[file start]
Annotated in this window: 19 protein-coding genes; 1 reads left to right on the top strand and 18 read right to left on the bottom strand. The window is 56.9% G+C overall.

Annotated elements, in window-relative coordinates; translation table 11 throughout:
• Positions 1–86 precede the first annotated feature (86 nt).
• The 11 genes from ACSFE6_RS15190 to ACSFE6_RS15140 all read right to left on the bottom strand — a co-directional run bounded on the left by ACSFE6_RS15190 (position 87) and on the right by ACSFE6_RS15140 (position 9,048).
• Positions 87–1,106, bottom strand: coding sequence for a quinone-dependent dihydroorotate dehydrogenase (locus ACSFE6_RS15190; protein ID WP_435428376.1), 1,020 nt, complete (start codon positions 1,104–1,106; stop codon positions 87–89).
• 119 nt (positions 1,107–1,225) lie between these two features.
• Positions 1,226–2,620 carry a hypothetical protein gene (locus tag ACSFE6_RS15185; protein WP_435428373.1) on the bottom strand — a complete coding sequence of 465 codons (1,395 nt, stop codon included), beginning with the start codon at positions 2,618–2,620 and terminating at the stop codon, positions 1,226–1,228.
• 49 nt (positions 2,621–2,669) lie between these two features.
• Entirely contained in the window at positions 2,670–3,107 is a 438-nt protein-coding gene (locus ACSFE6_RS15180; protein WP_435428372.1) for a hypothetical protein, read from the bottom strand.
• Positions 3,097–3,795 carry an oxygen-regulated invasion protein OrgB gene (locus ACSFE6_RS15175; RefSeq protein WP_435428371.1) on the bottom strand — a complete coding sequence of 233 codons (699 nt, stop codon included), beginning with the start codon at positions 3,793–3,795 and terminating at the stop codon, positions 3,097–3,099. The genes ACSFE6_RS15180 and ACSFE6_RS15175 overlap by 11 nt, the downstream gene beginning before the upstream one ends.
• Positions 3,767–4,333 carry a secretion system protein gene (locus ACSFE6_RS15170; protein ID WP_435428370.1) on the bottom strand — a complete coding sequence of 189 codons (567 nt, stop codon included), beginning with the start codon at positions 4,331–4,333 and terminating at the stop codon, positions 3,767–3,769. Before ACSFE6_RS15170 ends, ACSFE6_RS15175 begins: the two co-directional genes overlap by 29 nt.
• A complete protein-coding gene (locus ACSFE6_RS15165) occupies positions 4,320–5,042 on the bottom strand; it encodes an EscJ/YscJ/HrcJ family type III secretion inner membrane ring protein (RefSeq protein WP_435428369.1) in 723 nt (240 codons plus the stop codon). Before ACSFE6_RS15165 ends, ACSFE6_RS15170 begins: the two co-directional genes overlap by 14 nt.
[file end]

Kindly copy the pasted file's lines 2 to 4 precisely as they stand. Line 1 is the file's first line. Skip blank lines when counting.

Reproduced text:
Annotated elements, in window-relative coordinates; translation table 11 throughout:
• Positions 1–86 precede the first annotated feature (86 nt).
• The 11 genes from ACSFE6_RS15190 to ACSFE6_RS15140 all read right to left on the bottom strand — a co-directional run bounded on the left by ACSFE6_RS15190 (position 87) and on the right by ACSFE6_RS15140 (position 9,048).